At some point you have to wonder whether it would be a greater twist for an M Night Shyamalan film not to have one. It’s become such a trope of his style that people go into his films looking to second guess the narrative, often ruining the suspense he actually has a knack for creating. The Visit does not escape that pattern, and in fact holds a blatantly obvious reveal that even your senile relatives will spot a mile off. Alongside a rotting script with amateurish exposition (watch out for those phobias kids!), you struggle to see anything below the surface in this one, with the grandparents facial expressions bringing much of the horror without the need for editing.

Knowing all too well where the film is going reduces the impact of the third act, but fortunately there’s enough bare-bones suspense and chills to keep the film at least somewhat captivating. I agree on some level that this film may have received more praise if it was the opening feature for an indie-film maker, but with Shyamalan brings expectation (even with a back catalogue of flops) and this slides away because of it. At least his return to thrillers can save us from the true horrors of another fantasy movie.




  1. People need to stop talking about Shyamalan’s twists. Yes he has made a lot of bad films, and yes many of them have twists. But if you look at his filmography as a whole, it really doesn’t stand up. He has made twelve films, five of which did not have twists endings (Praying with Anger (1992), Wide Awake (1998), The Happening (2008), The Last Airbender (2010) and After Earth (2013)). People have complained about the twist in the Happening being bad and revealed halfway through without seeming to notice that that means it is that is the case then it CANNOT BE A TWIST ENDING.
    Additionally I would argue that there is a case for saying the same about Signs (2002). Not only is the “water” reveal also suggested halfway through the film but one of the films themes tackles the bounderies of faith and coincidence. So yes, swinging a bat isn’t a great message from beyond the grave but is it meant to be? Or is it more important that our protagonist chooses to give it meaning and gets his faith back? I don’t remember a big twist at the end of The Lady in The Water either (I think there was one, but it was more of a reveal than a grand finale. This might seem like I’m splitting hairs but I’m not. I’m bald.)
    I’m not saying these are all great films or that their endings work but in about half of his films, Shyamalan is either not even attempting a twist ending or he is trying to do something other than pull the rug out from under our feet. He might not succeed but we should still be able to judge the film by its own standards, not by our generalisations on the director’s past efforts.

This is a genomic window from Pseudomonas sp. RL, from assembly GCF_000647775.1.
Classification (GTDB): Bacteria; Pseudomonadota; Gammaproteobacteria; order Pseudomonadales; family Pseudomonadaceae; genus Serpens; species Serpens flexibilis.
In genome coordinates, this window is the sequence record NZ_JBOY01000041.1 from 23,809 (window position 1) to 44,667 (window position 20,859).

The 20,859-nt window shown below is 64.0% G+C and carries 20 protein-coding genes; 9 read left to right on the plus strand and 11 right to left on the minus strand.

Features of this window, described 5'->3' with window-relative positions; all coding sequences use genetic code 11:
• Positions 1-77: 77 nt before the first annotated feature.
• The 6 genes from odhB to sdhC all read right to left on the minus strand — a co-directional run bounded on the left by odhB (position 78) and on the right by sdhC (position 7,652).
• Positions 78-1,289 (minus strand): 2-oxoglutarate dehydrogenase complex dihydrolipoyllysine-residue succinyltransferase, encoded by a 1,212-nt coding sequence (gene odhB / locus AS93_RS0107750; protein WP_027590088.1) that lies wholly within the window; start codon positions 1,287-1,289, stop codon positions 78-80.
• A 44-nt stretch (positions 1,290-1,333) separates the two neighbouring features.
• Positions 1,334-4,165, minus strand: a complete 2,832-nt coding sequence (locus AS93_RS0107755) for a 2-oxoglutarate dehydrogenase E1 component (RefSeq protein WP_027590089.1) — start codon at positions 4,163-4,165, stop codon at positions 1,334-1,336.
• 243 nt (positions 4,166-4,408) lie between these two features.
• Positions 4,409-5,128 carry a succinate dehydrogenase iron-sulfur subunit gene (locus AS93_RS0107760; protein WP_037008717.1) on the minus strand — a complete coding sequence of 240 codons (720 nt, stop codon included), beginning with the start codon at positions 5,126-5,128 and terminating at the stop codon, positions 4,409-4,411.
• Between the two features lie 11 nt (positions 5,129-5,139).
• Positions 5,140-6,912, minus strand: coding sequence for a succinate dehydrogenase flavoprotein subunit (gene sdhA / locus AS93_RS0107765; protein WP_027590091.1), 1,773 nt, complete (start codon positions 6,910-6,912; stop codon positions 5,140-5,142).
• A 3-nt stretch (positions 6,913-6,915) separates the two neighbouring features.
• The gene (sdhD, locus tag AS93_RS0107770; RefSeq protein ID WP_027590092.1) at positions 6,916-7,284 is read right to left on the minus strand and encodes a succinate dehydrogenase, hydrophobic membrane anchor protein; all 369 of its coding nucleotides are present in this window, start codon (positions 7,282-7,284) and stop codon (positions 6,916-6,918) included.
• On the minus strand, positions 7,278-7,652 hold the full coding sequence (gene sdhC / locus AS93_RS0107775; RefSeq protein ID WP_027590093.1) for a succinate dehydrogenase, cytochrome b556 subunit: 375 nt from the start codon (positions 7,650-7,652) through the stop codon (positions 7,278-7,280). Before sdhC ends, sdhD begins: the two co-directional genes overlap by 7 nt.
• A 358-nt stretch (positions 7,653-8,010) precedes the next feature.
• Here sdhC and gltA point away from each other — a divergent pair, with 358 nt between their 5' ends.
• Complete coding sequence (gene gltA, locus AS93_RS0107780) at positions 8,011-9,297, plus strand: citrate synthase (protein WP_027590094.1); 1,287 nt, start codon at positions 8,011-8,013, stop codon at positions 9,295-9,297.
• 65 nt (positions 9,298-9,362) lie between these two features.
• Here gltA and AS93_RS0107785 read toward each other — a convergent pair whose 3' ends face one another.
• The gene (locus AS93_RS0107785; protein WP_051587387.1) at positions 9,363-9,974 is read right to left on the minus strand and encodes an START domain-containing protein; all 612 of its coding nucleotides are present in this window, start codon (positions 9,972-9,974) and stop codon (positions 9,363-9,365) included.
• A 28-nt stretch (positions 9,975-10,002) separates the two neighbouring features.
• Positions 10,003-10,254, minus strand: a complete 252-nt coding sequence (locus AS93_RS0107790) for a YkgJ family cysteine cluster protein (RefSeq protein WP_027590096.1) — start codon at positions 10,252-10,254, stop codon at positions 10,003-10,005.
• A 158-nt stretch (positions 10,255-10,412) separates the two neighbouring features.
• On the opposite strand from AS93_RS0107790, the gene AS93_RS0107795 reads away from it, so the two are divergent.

After all, if we go on about Shyamalan being unable to let go of the twist at the end of The Sixth Sense, shouldn’t we able to?

    Liked by 1 person

    • I like what you’re trying to put forward, but it’s difficult when its a trope that is so well known. Of course Shyamalan has more to his craft than the ability to do a narrative 180, but it’s the fact that he is well known in popular culture for the twist ending, and because of that it is in your mind when you watch his films, and therefore you’re expecting a surprise at all times. I enjoy some of his twists and with that some of his films, but I will always see an Shyamalan film and in the back of my mind will wonder whether he is going to include a twist in this one or not. Something I don’t do with any other director.

      Liked by 1 person

      • Fair enough, but is that really his fault or is it at least partly due to how big the Sixth Sense was and how little he has been able to live it down (okay, that last part is his fault, but not the contrast) ?

        Liked by 1 person

      • Well Sixth Sense certainly started him in this direction since its probably one of the ‘go to’ answers for the “What’s the most famous movie twist?” question. I guess after that some of his other most popular films (The Village, Unbreakable) also have quite notable twists so that added to him more, and by that point all his notable works had twists and from there he was pigeon-holed. He will fight against that for the rest of his movie career, because even though sometimes he doesn’t involve twists, he still does on occasions.

        I think you’re partly right that he was never able to live Sixth Sense down, but he has balanced his greats with some absolute stinkers.

        Liked by 1 person

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